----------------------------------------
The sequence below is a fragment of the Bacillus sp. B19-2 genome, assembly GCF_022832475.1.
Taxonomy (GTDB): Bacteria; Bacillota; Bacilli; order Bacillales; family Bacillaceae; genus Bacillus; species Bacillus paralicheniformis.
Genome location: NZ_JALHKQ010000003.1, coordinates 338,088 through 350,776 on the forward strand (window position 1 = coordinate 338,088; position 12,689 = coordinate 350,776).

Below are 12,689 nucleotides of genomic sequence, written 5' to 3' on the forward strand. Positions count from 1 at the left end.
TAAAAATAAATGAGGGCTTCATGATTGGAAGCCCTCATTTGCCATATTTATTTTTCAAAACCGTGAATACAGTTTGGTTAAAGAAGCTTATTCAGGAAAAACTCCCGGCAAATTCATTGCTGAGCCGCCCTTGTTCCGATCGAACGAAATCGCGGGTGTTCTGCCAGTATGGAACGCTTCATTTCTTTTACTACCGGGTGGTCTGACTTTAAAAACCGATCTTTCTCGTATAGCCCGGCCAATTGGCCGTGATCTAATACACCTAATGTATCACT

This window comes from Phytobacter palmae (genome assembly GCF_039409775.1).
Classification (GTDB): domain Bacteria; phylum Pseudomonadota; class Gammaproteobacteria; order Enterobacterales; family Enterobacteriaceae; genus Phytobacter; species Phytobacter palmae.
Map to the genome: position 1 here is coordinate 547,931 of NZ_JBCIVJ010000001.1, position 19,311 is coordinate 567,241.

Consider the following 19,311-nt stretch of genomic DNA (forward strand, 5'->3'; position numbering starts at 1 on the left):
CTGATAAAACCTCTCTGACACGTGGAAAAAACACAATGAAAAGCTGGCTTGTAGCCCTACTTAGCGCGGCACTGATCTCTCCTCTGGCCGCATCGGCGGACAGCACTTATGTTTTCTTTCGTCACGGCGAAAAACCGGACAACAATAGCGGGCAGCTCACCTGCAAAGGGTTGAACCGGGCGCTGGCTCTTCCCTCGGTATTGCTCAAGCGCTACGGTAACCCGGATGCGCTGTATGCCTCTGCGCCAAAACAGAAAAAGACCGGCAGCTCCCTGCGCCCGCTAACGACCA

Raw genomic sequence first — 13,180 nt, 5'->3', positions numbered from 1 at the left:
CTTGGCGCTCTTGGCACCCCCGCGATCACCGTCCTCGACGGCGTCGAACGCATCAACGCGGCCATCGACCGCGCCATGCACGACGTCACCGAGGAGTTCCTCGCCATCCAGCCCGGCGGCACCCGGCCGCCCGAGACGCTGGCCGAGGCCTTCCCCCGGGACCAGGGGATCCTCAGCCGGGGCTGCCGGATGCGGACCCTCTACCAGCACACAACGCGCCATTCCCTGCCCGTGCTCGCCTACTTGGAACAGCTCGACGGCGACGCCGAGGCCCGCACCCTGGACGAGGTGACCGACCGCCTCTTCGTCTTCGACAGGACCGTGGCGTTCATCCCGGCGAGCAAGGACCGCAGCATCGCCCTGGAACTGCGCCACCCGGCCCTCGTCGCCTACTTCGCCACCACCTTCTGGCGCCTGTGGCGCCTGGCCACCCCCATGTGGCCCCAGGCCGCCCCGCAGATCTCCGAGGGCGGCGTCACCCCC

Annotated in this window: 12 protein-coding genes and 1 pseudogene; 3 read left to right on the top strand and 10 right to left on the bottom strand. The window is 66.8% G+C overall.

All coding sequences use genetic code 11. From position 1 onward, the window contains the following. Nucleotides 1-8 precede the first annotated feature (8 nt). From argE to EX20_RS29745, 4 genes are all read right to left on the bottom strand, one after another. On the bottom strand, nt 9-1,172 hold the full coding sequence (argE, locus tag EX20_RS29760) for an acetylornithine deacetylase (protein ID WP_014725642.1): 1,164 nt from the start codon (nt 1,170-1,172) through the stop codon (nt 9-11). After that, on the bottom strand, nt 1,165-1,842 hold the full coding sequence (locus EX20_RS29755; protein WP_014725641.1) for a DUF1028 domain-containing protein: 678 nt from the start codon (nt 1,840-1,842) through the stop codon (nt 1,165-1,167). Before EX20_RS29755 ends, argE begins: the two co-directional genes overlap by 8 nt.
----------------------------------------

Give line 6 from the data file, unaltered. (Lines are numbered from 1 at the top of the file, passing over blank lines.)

This window comes from Phytobacter palmae (genome assembly GCF_039409775.1).